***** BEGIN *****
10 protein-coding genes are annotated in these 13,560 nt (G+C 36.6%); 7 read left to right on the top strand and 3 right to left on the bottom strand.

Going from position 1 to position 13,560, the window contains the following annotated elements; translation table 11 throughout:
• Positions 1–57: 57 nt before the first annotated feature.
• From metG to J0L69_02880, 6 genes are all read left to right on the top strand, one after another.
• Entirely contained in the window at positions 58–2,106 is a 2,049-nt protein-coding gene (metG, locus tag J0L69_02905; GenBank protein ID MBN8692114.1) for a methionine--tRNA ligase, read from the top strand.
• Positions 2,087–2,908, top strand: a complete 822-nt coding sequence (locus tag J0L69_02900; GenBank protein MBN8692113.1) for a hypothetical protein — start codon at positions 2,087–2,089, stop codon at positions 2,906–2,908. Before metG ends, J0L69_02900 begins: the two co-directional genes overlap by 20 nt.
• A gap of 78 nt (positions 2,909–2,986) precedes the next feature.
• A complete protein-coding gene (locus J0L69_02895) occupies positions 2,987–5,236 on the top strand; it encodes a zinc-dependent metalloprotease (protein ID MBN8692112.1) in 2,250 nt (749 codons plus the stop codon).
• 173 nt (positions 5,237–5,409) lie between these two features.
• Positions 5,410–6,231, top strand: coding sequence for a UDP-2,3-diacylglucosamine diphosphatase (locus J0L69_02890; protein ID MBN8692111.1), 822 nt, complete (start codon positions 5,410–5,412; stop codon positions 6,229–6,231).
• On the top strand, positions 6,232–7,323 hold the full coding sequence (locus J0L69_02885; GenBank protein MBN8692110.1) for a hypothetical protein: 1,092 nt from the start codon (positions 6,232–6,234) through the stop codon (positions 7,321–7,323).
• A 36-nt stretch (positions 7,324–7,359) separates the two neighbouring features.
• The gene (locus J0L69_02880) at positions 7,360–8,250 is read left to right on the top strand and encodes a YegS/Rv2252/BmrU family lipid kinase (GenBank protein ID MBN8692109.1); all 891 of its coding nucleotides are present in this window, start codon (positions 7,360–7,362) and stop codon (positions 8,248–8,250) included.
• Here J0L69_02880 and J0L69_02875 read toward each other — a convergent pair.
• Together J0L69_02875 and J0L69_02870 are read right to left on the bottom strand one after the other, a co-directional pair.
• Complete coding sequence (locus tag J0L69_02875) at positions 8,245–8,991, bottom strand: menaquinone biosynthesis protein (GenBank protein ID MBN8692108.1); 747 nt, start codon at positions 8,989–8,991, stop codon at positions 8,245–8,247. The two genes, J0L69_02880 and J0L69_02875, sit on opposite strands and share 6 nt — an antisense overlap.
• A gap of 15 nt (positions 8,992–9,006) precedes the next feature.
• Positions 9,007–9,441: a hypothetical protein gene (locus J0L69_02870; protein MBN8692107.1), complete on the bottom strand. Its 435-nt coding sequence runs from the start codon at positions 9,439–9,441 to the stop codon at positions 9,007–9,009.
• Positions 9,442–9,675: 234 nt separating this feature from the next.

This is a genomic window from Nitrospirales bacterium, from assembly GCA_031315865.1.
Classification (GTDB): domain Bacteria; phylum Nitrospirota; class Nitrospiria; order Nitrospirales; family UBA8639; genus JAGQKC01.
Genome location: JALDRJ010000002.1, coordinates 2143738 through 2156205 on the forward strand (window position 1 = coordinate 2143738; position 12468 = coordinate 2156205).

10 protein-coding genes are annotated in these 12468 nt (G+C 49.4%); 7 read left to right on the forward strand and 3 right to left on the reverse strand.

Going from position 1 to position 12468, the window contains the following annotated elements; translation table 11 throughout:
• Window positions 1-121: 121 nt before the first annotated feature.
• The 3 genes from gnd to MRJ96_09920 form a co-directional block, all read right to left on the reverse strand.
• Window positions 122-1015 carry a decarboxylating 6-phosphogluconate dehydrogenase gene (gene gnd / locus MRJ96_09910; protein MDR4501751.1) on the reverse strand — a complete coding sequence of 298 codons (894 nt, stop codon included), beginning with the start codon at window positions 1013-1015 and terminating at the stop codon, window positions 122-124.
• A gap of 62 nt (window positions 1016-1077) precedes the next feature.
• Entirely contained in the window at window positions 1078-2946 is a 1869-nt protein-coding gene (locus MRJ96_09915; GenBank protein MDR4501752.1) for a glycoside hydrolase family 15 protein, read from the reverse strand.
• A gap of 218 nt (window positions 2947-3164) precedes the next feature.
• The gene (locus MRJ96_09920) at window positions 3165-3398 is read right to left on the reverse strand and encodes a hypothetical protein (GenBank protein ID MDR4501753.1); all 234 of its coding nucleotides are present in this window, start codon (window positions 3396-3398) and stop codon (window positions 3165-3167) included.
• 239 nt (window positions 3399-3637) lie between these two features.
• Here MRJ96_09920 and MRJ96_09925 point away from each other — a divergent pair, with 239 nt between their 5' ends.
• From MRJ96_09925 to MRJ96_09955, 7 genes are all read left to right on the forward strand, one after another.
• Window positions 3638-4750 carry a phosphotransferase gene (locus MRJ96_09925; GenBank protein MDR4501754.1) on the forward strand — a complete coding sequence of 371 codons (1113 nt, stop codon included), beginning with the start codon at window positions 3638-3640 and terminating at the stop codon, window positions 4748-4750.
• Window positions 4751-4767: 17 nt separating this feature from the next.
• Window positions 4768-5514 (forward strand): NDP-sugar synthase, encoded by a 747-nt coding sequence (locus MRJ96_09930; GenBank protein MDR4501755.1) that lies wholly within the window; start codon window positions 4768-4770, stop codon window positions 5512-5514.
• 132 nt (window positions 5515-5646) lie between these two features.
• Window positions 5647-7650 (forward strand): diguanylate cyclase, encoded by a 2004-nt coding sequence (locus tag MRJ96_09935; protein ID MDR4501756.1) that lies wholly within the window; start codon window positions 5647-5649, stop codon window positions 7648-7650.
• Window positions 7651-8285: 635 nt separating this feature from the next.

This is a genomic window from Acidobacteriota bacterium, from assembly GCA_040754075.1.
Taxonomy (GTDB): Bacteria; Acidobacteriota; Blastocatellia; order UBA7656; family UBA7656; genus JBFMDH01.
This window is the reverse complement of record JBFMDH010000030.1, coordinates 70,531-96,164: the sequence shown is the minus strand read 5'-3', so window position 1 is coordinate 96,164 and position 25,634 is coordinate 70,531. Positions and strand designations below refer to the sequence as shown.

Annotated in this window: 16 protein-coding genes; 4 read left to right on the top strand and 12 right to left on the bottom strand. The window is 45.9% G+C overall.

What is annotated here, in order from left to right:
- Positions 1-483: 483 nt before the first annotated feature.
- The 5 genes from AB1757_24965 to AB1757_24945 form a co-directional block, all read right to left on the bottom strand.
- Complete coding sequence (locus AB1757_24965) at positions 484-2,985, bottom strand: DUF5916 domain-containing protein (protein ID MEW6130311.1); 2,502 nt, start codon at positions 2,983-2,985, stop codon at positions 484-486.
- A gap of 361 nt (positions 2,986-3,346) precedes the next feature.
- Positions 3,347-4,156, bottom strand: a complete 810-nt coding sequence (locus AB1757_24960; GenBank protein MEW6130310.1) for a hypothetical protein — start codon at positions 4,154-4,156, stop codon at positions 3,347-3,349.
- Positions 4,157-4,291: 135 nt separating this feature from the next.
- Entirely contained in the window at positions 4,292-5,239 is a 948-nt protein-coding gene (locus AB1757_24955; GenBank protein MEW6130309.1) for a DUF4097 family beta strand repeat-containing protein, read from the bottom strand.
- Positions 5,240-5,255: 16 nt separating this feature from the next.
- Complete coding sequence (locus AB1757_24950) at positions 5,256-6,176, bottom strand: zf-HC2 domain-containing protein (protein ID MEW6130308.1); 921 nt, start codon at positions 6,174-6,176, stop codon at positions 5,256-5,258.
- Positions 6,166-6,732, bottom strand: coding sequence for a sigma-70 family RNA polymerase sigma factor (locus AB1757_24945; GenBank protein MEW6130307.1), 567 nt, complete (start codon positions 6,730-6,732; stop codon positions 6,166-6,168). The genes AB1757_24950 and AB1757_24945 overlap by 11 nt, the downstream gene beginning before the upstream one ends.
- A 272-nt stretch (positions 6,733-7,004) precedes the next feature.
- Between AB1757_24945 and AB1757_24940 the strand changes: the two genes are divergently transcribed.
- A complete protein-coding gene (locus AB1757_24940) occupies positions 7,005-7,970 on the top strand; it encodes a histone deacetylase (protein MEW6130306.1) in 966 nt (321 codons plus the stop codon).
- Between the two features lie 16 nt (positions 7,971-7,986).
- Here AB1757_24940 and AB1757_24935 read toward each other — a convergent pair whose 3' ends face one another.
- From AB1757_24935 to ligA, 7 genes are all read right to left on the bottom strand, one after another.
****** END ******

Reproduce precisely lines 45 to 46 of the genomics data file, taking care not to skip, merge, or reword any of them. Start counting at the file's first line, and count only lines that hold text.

What is annotated here, in order from left to right:
- Positions 1-483: 483 nt before the first annotated feature.